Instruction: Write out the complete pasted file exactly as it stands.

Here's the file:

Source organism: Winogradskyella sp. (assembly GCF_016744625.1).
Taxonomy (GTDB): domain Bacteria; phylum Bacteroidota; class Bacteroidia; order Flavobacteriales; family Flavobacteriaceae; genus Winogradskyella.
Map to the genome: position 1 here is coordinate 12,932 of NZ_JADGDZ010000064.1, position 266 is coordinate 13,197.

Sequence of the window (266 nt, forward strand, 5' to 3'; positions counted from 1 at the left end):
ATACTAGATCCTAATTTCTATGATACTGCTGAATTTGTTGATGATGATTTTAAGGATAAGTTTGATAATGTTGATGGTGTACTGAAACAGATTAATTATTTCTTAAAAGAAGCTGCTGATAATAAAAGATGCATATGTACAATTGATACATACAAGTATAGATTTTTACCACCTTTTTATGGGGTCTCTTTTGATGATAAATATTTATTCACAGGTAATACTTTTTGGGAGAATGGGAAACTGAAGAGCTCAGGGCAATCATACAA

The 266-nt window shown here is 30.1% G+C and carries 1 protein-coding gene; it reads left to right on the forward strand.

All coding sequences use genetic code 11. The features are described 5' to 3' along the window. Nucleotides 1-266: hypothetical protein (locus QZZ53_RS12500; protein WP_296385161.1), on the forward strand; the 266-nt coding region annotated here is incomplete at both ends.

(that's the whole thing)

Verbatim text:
Source organism: Winogradskyella sp. (assembly GCF_016744625.1).
Taxonomy (GTDB): domain Bacteria; phylum Bacteroidota; class Bacteroidia; order Flavobacteriales; family Flavobacteriaceae; genus Winogradskyella.
Map to the genome: position 1 here is coordinate 12,932 of NZ_JADGDZ010000064.1, position 266 is coordinate 13,197.

Sequence of the window (266 nt, forward strand, 5' to 3'; positions counted from 1 at the left end):
ATACTAGATCCTAATTTCTATGATACTGCTGAATTTGTTGATGATGATTTTAAGGATAAGTTTGATAATGTTGATGGTGTACTGAAACAGATTAATTATTTCTTAAAAGAAGCTGCTGATAATAAAAGATGCATATGTACAATTGATACATACAAGTATAGATTTTTACCACCTTTTTATGGGGTCTCTTTTGATGATAAATATTTATTCACAGGTAATACTTTTTGGGAGAATGGGAAACTGAAGAGCTCAGGGCAATCATACAA

The 266-nt window shown here is 30.1% G+C and carries 1 protein-coding gene; it reads left to right on the forward strand.

All coding sequences use genetic code 11. The features are described 5' to 3' along the window. Nucleotides 1-266: hypothetical protein (locus QZZ53_RS12500; protein WP_296385161.1), on the forward strand; the 266-nt coding region annotated here is incomplete at both ends.